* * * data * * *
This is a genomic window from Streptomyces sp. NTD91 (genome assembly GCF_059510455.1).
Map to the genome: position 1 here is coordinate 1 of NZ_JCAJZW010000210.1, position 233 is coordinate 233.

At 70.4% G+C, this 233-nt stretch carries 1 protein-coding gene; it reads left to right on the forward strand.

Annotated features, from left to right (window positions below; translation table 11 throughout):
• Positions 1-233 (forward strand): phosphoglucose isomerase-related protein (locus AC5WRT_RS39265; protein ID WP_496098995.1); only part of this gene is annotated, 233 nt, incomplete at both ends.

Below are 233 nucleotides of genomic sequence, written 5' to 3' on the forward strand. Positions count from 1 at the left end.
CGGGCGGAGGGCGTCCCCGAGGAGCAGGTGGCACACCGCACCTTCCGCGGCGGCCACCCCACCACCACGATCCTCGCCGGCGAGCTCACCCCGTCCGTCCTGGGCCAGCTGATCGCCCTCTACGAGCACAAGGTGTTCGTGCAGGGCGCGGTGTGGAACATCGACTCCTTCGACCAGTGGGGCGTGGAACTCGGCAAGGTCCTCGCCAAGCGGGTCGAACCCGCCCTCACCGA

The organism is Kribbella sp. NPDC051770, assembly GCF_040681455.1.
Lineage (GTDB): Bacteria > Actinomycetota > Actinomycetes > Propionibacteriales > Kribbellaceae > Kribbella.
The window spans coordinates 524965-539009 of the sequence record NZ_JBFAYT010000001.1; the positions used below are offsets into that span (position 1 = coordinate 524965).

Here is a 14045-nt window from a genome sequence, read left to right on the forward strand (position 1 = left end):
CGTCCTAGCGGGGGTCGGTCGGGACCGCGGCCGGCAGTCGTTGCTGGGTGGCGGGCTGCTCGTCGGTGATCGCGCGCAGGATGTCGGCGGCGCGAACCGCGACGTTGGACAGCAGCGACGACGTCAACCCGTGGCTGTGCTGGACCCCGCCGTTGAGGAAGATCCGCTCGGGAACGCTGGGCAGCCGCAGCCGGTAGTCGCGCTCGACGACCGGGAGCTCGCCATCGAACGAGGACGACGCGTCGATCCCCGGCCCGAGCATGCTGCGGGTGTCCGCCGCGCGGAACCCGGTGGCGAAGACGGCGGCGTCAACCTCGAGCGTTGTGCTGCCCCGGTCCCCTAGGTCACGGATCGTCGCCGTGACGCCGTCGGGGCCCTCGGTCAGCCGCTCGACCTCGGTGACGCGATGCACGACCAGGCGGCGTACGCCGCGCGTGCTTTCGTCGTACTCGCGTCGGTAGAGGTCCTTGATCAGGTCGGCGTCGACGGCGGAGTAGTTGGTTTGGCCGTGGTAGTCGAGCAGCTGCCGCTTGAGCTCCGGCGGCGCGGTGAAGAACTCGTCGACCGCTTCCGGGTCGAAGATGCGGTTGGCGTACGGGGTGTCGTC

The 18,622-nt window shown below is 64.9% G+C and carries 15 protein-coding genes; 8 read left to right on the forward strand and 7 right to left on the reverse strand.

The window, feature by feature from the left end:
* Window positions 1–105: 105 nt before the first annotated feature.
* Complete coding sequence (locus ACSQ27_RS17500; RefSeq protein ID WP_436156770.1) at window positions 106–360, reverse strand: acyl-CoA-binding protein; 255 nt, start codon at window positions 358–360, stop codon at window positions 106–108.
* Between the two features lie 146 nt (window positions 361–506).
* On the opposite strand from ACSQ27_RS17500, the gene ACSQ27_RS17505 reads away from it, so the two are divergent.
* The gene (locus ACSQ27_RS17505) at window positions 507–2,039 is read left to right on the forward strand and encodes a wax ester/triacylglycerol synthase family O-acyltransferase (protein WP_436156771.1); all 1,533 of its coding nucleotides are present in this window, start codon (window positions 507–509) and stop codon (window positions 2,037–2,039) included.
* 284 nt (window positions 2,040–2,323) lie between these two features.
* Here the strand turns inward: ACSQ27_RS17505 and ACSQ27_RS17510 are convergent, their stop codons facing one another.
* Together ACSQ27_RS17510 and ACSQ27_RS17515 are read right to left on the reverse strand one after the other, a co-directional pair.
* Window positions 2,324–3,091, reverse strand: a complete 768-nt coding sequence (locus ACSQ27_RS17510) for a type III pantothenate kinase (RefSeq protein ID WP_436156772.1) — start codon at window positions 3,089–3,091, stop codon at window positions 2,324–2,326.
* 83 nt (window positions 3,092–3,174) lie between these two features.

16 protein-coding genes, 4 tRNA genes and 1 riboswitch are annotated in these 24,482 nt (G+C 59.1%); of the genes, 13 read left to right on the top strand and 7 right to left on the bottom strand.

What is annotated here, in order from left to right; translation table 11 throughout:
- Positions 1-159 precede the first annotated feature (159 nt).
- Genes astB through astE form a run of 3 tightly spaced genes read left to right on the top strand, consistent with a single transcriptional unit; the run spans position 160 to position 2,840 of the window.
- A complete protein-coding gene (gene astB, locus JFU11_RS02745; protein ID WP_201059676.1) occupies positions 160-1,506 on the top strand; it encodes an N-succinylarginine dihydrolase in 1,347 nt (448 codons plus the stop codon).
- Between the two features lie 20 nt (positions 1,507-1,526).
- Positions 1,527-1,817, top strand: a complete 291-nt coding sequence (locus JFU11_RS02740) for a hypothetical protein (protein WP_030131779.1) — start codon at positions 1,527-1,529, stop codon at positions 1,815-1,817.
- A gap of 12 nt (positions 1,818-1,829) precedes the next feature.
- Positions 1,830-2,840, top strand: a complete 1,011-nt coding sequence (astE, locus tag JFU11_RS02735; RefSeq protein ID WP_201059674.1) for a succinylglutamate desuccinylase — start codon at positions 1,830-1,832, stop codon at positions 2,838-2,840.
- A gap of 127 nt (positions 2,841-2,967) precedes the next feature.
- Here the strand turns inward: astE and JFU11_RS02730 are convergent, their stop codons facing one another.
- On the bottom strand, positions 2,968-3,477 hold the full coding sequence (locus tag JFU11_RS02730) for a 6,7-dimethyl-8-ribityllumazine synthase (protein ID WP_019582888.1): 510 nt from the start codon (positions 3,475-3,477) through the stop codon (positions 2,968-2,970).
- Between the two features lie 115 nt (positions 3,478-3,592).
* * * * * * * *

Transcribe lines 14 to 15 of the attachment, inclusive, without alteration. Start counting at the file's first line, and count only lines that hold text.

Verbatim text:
The window, feature by feature from the left end:
* Window positions 1–105: 105 nt before the first annotated feature.